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  • What makes us special

    Finland is a hidden gem tucked into the far up North.?It is a treasure waiting to be discovered.?You will find thousands of reasons to fall in love with Finland; the people, arctic adventures and secrets. And four distinct seasons that continue to call you back.?When you think you have seen and experiences it all, then it is time to explore Finland.

    • 1

      Aurora
      Borealis

      One of the most remarkable features of Finland is light. When the endless sunshine of summer gives way to dark winter, the Northern Lights appear like magic and lighten up the sky.

      The further north you go, the greater the chances of spotting the Aurora Borealis – in Finnish Lapland they can appear on 200 nights a year. In Helsinki and the south, the Aurorae can be seen on roughly 20 nights a winter, away from city lights.

    • Seeing the Northern Lights requires sufficient darkness and clear skies, which makes late autumn, the winter and early spring (September to March) the most favourable times. The best time of day is an hour or two before and after midnight. The display might last 20 seconds or go on for hours.

       

    • How do the Northern Lights come about? Sami legend says a Fox runs across the Arctic fells and lights up the sky with sparks flying from its tail, whirling up the snow. The modern Finnish term “revontulet”, the fox’s fires, derives from this myth.

      A scientist’s explanation to the phenomenon would be something like “the solar wind sends charged particles towards the Earth, and upon colliding with its atmosphere they produce energy given off as light”. We prefer the Sami myth.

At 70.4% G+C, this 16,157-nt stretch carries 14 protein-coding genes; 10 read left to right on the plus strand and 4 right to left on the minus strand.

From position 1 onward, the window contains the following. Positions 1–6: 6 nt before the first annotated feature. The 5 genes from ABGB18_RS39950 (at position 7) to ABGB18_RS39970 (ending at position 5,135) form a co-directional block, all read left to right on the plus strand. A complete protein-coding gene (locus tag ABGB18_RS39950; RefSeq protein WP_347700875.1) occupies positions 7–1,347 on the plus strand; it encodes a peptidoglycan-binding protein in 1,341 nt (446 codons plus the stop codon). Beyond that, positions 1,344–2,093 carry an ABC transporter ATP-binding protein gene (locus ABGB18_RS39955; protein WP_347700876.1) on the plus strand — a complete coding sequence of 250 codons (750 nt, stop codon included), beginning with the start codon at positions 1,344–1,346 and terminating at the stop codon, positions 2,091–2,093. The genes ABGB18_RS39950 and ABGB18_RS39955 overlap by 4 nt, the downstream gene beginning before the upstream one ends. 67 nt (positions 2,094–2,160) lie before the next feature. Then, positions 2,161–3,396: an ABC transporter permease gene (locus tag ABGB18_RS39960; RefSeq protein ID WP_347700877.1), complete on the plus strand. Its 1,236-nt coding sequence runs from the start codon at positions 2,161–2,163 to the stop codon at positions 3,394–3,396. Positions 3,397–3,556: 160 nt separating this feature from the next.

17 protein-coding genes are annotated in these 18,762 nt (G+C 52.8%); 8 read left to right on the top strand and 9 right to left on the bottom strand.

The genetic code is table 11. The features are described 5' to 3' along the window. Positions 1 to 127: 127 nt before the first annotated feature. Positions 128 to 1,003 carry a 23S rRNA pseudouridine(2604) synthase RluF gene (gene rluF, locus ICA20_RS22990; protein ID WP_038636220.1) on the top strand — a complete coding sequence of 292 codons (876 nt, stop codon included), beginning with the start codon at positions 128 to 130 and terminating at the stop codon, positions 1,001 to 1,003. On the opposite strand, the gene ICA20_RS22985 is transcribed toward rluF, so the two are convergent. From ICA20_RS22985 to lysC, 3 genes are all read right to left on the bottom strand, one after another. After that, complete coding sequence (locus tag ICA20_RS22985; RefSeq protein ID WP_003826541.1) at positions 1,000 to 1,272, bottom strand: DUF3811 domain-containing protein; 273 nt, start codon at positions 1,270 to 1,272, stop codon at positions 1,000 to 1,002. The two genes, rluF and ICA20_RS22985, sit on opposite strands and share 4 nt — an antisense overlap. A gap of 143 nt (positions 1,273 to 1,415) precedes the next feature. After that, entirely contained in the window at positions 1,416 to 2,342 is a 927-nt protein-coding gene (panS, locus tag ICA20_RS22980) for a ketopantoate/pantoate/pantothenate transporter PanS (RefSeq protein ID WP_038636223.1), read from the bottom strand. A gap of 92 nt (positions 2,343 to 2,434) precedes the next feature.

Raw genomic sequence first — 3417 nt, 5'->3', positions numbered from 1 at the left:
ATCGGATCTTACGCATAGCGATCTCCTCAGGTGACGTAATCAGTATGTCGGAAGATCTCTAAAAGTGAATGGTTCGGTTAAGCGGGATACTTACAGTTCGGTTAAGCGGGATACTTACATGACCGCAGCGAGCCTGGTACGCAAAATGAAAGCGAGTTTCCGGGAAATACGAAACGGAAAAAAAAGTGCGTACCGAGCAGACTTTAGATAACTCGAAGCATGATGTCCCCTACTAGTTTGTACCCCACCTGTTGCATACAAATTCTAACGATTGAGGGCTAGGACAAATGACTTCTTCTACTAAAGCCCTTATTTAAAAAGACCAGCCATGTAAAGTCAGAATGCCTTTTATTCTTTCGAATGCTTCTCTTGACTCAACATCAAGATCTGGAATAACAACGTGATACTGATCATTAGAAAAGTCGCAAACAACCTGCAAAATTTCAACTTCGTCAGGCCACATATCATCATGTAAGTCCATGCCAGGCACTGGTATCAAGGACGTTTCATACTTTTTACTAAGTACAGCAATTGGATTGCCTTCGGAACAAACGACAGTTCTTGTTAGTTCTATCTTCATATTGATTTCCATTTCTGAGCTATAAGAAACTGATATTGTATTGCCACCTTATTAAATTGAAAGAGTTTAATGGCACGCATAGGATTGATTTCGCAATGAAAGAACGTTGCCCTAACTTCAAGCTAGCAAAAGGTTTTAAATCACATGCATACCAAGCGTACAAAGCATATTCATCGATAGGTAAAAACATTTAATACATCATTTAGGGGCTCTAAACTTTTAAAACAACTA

aurora borealis – once-in-a-lifetime?or obsession-forever?

    The thrill of witnessing the Aurora Borealis is a once-in-a-lifetime experience for many. Some, however, get hooked and can never get enough of the blazing colours in the sky.

    • 2

      Midnight Sun

      The white summer nights are perhaps Finland’s most iconic natural phenomena. The nighttime sun is at its strongest during the months of June and July but the further north you go, the longer and higher the sun stays above the horizon. In the very northernmost parts you can experience a full Midnight Sun from May to August.

    • In the northernmost parts of Finnish Lapland, the sun stays above the horizon for over 70 consecutive days.

    • Although the full Midnight Sun only shines above the Arctic Circle, nights are white all over the country. Late at night, the sun briefly dips beyond the horizon before rising again, blurring the boundaries between fading night and dawning day.

    WHITE NIGHT?magic

    With the midnight sun anything you can do during the day, you’ll be able to do at night – with a special edge, mind you.

    • 3

      Finnish sauna

      Sauna forms a great part of our country’s heritage and culture.?It is estimated that there are over two million saunas in Finland. For a population of 5.3 million, this equals to an average of one per household?– there’s even one inside parliament.

    • There are many traditions and practices concerning the sauna experience, but the most important one for the?Finns is to relax, purifying both body and mind.

    • Did you know the word “sauna” is Finnish? Whether an electric sauna in a modern business environment or an old-fashioned wood-burning sauna by a lakeside cottage, a sauna is always near you.